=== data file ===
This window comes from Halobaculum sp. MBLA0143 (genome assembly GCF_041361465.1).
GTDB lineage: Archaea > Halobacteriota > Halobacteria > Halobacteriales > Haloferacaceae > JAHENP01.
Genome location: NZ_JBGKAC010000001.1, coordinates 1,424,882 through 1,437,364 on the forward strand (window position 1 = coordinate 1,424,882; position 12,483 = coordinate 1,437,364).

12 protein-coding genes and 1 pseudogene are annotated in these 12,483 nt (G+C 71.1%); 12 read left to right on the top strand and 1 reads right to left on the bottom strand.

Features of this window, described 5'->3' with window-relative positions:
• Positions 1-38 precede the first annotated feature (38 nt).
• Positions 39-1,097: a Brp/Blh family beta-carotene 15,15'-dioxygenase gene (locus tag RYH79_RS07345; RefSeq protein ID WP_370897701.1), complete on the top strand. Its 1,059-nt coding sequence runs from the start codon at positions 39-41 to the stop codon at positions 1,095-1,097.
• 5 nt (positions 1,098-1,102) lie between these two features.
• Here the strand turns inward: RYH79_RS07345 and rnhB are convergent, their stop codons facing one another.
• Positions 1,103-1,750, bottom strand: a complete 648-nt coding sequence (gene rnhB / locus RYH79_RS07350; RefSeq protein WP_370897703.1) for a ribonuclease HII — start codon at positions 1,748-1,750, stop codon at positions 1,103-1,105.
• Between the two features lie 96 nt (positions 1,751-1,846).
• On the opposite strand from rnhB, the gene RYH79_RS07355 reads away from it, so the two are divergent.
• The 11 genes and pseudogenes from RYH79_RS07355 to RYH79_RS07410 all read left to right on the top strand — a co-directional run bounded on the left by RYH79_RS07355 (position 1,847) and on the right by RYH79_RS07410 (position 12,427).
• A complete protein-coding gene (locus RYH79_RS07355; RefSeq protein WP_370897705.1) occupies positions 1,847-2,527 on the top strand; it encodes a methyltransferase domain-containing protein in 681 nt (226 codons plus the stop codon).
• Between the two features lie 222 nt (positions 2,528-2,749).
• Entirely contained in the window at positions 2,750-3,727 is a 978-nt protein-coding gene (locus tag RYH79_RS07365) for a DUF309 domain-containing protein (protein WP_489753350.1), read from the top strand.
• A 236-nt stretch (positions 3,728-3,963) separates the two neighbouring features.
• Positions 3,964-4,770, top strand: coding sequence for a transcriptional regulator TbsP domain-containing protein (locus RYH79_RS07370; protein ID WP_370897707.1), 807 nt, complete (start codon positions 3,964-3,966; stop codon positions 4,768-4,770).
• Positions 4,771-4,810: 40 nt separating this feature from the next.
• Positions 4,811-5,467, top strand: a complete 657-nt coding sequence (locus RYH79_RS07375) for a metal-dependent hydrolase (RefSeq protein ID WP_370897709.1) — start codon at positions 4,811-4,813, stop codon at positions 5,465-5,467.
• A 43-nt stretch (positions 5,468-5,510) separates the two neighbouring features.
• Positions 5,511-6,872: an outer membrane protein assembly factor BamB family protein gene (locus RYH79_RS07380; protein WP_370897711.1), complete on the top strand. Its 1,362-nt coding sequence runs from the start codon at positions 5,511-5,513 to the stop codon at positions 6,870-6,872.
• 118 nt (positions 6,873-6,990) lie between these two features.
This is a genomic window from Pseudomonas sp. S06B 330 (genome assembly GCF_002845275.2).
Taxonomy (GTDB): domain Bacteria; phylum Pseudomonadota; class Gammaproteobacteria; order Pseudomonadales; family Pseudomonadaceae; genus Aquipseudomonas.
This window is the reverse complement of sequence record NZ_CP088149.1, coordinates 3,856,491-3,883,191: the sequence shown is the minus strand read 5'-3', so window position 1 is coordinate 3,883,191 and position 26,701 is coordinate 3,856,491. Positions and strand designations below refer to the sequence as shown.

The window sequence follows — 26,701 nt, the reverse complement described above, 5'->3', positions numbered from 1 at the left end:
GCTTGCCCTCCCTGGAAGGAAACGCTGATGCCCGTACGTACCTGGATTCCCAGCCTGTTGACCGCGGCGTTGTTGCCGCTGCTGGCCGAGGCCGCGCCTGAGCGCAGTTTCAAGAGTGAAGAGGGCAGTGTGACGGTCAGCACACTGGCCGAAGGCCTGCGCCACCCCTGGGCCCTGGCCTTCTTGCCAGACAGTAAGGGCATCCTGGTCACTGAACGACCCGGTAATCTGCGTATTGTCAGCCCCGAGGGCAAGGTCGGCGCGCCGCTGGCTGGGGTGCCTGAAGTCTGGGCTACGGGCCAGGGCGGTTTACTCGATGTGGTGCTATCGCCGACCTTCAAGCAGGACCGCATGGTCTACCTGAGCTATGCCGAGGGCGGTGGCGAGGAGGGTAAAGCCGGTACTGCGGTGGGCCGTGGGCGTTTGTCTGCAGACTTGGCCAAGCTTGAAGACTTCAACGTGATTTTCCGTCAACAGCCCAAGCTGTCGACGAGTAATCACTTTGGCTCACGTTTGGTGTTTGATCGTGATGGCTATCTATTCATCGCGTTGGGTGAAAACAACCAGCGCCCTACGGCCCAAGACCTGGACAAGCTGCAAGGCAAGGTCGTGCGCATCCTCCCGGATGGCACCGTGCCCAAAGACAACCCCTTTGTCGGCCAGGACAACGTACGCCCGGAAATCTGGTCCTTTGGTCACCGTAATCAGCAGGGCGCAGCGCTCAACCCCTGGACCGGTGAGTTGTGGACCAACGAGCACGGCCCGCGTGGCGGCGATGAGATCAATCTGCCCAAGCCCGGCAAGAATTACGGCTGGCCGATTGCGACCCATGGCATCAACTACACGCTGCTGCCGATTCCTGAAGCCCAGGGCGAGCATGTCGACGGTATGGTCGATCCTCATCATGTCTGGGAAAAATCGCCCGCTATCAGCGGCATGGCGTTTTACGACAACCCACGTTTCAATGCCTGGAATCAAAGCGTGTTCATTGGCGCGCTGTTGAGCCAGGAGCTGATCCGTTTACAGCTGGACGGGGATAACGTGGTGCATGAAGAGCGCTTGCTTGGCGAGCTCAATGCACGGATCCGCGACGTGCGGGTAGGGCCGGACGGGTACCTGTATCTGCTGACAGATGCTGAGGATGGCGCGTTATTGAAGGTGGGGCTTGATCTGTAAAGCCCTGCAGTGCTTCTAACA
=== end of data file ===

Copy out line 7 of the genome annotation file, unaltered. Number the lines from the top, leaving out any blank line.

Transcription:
• Positions 39-1,097: a Brp/Blh family beta-carotene 15,15'-dioxygenase gene (locus tag RYH79_RS07345; RefSeq protein ID WP_370897701.1), complete on the top strand. Its 1,059-nt coding sequence runs from the start codon at positions 39-41 to the stop codon at positions 1,095-1,097.